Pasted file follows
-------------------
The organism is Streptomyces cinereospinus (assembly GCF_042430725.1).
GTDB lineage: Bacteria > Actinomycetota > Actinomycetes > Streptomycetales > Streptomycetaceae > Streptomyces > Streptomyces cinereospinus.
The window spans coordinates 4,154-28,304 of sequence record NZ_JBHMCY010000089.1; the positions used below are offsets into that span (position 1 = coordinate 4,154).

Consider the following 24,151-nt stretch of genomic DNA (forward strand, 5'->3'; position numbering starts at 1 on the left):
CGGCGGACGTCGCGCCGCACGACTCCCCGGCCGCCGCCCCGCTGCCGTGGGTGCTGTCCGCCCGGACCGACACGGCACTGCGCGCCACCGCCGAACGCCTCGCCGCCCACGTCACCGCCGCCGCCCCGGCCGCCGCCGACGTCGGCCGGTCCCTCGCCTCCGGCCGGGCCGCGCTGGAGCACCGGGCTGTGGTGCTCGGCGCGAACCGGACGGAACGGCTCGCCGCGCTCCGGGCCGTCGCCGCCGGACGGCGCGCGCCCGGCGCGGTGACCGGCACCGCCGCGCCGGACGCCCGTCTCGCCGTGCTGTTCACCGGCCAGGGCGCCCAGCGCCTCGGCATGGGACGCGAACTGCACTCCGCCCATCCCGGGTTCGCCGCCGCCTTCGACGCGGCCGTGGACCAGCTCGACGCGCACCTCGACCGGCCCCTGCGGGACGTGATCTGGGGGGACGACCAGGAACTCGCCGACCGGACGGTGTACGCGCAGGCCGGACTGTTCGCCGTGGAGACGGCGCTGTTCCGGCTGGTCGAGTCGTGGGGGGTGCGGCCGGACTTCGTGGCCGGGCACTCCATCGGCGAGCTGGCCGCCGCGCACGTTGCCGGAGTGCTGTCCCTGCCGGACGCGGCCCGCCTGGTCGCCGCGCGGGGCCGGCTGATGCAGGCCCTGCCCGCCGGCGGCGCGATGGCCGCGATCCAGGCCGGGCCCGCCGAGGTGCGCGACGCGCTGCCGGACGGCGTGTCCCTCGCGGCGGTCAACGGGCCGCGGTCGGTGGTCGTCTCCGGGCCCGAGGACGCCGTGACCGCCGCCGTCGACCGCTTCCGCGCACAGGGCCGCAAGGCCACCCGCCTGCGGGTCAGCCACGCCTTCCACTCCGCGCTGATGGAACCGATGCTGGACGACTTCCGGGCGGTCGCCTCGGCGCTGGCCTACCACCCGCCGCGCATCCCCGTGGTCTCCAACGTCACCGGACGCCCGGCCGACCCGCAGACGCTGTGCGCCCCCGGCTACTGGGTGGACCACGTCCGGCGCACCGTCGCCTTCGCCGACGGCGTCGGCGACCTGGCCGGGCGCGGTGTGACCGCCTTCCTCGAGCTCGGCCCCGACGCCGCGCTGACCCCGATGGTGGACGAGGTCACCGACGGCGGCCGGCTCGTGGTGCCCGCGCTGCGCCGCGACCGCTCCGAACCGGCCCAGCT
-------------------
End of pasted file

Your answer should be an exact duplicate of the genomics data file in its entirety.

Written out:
The organism is Streptomyces cinereospinus (assembly GCF_042430725.1).
GTDB lineage: Bacteria > Actinomycetota > Actinomycetes > Streptomycetales > Streptomycetaceae > Streptomyces > Streptomyces cinereospinus.
The window spans coordinates 4,154-28,304 of sequence record NZ_JBHMCY010000089.1; the positions used below are offsets into that span (position 1 = coordinate 4,154).

Consider the following 24,151-nt stretch of genomic DNA (forward strand, 5'->3'; position numbering starts at 1 on the left):
CGGCGGACGTCGCGCCGCACGACTCCCCGGCCGCCGCCCCGCTGCCGTGGGTGCTGTCCGCCCGGACCGACACGGCACTGCGCGCCACCGCCGAACGCCTCGCCGCCCACGTCACCGCCGCCGCCCCGGCCGCCGCCGACGTCGGCCGGTCCCTCGCCTCCGGCCGGGCCGCGCTGGAGCACCGGGCTGTGGTGCTCGGCGCGAACCGGACGGAACGGCTCGCCGCGCTCCGGGCCGTCGCCGCCGGACGGCGCGCGCCCGGCGCGGTGACCGGCACCGCCGCGCCGGACGCCCGTCTCGCCGTGCTGTTCACCGGCCAGGGCGCCCAGCGCCTCGGCATGGGACGCGAACTGCACTCCGCCCATCCCGGGTTCGCCGCCGCCTTCGACGCGGCCGTGGACCAGCTCGACGCGCACCTCGACCGGCCCCTGCGGGACGTGATCTGGGGGGACGACCAGGAACTCGCCGACCGGACGGTGTACGCGCAGGCCGGACTGTTCGCCGTGGAGACGGCGCTGTTCCGGCTGGTCGAGTCGTGGGGGGTGCGGCCGGACTTCGTGGCCGGGCACTCCATCGGCGAGCTGGCCGCCGCGCACGTTGCCGGAGTGCTGTCCCTGCCGGACGCGGCCCGCCTGGTCGCCGCGCGGGGCCGGCTGATGCAGGCCCTGCCCGCCGGCGGCGCGATGGCCGCGATCCAGGCCGGGCCCGCCGAGGTGCGCGACGCGCTGCCGGACGGCGTGTCCCTCGCGGCGGTCAACGGGCCGCGGTCGGTGGTCGTCTCCGGGCCCGAGGACGCCGTGACCGCCGCCGTCGACCGCTTCCGCGCACAGGGCCGCAAGGCCACCCGCCTGCGGGTCAGCCACGCCTTCCACTCCGCGCTGATGGAACCGATGCTGGACGACTTCCGGGCGGTCGCCTCGGCGCTGGCCTACCACCCGCCGCGCATCCCCGTGGTCTCCAACGTCACCGGACGCCCGGCCGACCCGCAGACGCTGTGCGCCCCCGGCTACTGGGTGGACCACGTCCGGCGCACCGTCGCCTTCGCCGACGGCGTCGGCGACCTGGCCGGGCGCGGTGTGACCGCCTTCCTCGAGCTCGGCCCCGACGCCGCGCTGACCCCGATGGTGGACGAGGTCACCGACGGCGGCCGGCTCGTGGTGCCCGCGCTGCGCCGCGACCGCTCCGAACCGGCCCAGCT